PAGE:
We understand that process thanks to Sancar’s work, and it’s the other reason he received the Nobel Prize.
Nucleotide excision repair fixes other types of damage to DNA, too, and the mechanism is the same in organisms ranging from single-celled bacteria to humans; only the proteins involved are different. E. coli gets the job done with just three proteins, while human cells take fifteen.
Paul Modrich. Image credit: AP Images
This may be a little unnerving if you think about it too hard, but the cells in your body are constantly dividing. Old cells die a programmed death, and new cells replace them. Although it’s not quite true that all your cells replace themselves every 7 years, many of the cells in your body do get replaced every 7 to 15 years.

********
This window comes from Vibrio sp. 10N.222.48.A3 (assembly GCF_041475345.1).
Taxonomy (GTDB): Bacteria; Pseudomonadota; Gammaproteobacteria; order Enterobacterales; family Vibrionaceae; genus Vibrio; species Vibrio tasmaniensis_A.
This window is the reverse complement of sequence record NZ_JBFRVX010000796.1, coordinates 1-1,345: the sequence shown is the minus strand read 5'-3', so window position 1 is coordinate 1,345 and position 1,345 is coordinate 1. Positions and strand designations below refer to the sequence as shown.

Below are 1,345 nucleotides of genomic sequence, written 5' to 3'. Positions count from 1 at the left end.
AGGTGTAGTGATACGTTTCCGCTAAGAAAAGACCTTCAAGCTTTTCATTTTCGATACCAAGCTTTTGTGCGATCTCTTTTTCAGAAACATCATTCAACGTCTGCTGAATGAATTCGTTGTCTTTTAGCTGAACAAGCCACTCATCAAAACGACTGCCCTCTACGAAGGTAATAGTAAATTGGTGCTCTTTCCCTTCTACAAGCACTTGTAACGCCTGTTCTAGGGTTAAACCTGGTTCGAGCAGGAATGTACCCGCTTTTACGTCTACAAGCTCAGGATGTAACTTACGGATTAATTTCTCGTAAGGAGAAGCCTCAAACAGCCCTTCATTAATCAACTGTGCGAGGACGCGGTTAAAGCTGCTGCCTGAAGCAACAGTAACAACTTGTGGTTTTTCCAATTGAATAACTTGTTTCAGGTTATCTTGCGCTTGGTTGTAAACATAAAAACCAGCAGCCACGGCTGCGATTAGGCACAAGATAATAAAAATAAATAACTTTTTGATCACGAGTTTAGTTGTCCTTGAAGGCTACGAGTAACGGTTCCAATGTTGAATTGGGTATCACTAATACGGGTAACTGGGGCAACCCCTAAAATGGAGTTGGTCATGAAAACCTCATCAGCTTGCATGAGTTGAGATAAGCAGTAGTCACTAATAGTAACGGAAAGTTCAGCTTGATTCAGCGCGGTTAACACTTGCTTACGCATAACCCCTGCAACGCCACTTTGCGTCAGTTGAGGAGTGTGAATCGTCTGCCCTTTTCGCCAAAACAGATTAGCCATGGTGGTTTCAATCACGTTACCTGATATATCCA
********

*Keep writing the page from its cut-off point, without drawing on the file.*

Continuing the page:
Before a cell divides, it makes two copies of the DNA stored in its nucleus: one copy for each new cell. To do this, molecules in the nucleus rip apart the original strand of DNA and use its two halves as templates to build two new strands of DNA—a process called transcription. With trillions of cells in the body, each dividing every 7 to 15 years, and 3 billion base pairs in a strand of human DNA, there are a lot of chances for a tiny mismatch in transcription. And because we’re talking about your genetic code, a tiny mismatch can cause major problems in your body, such as cancer.